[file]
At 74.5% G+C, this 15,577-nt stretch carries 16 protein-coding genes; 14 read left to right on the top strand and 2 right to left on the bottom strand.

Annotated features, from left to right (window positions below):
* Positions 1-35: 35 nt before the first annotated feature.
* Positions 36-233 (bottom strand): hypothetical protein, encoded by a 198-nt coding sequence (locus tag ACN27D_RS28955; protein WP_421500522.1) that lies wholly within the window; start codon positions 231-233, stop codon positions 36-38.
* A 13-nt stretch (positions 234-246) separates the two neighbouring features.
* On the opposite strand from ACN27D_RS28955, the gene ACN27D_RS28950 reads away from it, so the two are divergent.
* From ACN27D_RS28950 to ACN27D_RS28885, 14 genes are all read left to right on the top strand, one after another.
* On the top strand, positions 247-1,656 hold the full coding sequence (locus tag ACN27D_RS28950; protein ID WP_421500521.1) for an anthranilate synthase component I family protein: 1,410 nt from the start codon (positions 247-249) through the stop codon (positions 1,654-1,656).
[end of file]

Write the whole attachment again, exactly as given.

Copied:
At 74.5% G+C, this 15,577-nt stretch carries 16 protein-coding genes; 14 read left to right on the top strand and 2 right to left on the bottom strand.

Annotated features, from left to right (window positions below):
* Positions 1-35: 35 nt before the first annotated feature.
* Positions 36-233 (bottom strand): hypothetical protein, encoded by a 198-nt coding sequence (locus tag ACN27D_RS28955; protein WP_421500522.1) that lies wholly within the window; start codon positions 231-233, stop codon positions 36-38.
* A 13-nt stretch (positions 234-246) separates the two neighbouring features.
* On the opposite strand from ACN27D_RS28955, the gene ACN27D_RS28950 reads away from it, so the two are divergent.
* From ACN27D_RS28950 to ACN27D_RS28885, 14 genes are all read left to right on the top strand, one after another.
* On the top strand, positions 247-1,656 hold the full coding sequence (locus tag ACN27D_RS28950; protein ID WP_421500521.1) for an anthranilate synthase component I family protein: 1,410 nt from the start codon (positions 247-249) through the stop codon (positions 1,654-1,656).